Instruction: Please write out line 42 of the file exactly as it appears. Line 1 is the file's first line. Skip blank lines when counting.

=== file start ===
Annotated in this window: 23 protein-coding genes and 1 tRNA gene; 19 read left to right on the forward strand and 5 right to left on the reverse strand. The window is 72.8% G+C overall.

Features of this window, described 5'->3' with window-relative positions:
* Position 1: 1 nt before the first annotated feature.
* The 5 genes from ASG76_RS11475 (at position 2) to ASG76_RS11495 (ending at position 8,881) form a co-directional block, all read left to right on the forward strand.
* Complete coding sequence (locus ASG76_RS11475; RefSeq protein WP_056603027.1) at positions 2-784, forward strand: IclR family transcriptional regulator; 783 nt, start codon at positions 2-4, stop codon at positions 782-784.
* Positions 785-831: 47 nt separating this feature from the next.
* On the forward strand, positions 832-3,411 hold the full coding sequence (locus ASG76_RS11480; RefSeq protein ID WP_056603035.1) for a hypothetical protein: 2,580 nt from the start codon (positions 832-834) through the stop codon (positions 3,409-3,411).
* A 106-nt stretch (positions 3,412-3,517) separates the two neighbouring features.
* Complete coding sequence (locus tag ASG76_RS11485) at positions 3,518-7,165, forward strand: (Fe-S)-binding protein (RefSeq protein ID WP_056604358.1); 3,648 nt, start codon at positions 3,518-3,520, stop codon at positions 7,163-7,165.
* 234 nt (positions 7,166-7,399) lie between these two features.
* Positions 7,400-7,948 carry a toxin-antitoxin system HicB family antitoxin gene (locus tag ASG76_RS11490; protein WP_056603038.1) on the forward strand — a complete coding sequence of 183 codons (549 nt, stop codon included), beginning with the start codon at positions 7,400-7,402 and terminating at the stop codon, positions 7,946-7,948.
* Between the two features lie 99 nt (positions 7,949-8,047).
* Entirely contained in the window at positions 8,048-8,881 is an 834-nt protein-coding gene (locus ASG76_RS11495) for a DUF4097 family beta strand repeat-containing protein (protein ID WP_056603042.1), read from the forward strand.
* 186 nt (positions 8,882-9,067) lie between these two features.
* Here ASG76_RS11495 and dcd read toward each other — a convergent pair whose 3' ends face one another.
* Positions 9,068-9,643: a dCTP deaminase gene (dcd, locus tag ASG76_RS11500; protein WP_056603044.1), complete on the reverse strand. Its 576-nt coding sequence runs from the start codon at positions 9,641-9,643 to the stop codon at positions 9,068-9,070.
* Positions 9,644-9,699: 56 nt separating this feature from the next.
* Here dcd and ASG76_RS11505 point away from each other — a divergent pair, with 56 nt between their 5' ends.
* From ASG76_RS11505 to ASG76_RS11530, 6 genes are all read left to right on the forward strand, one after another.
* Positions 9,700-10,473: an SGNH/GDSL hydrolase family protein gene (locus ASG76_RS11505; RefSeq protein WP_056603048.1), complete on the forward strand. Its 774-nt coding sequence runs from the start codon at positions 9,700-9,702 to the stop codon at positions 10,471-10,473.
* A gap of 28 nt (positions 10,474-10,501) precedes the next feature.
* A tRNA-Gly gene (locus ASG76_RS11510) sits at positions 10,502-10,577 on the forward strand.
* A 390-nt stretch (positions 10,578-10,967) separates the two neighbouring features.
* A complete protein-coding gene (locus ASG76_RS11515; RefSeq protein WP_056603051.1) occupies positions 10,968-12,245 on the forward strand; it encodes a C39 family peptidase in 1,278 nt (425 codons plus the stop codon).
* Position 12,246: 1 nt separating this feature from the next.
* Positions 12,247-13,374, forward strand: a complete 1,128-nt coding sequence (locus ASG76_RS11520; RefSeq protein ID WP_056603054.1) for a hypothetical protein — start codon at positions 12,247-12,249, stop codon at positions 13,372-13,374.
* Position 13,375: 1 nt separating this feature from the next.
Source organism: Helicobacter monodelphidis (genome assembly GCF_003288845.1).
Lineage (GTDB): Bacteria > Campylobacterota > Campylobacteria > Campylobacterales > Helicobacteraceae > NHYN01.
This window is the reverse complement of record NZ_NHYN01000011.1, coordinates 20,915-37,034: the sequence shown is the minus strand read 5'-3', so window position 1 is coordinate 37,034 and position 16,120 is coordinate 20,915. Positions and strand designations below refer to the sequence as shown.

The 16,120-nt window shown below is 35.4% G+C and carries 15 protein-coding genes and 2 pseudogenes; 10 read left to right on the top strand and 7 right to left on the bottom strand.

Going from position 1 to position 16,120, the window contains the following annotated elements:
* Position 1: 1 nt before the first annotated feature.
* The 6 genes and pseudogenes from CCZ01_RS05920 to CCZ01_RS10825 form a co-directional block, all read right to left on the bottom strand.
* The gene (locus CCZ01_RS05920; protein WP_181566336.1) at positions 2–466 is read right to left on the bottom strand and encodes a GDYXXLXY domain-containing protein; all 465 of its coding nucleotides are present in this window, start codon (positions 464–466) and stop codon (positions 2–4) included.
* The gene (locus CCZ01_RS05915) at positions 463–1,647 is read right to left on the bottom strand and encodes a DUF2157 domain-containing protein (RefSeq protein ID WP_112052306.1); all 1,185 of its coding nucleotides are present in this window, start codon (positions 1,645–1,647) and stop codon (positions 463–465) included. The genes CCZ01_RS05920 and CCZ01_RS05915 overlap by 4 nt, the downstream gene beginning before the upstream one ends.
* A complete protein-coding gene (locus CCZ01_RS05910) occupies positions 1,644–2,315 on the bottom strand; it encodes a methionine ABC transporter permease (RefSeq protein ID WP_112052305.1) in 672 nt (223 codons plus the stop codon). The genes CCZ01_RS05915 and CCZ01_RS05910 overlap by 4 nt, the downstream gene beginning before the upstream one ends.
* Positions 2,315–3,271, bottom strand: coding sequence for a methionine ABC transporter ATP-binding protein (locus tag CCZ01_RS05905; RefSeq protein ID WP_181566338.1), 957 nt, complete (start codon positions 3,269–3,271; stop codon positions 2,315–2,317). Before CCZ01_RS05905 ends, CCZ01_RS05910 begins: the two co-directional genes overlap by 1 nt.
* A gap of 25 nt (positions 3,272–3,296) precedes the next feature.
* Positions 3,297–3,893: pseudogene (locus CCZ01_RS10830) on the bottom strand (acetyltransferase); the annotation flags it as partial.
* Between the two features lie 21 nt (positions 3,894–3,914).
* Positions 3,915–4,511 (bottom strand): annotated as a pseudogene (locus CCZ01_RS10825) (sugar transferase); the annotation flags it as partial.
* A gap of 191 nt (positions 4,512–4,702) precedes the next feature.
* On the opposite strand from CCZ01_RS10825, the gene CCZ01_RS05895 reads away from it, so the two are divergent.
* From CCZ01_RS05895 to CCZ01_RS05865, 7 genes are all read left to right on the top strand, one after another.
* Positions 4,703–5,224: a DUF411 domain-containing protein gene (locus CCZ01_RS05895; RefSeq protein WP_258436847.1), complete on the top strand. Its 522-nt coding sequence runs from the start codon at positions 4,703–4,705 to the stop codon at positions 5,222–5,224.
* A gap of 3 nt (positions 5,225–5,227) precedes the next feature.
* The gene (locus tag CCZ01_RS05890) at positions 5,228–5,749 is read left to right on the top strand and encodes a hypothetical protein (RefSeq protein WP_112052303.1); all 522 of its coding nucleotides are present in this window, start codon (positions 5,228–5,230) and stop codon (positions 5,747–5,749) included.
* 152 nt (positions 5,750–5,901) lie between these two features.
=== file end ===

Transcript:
* Positions 3,915–4,511 (bottom strand): annotated as a pseudogene (locus CCZ01_RS10825) (sugar transferase); the annotation flags it as partial.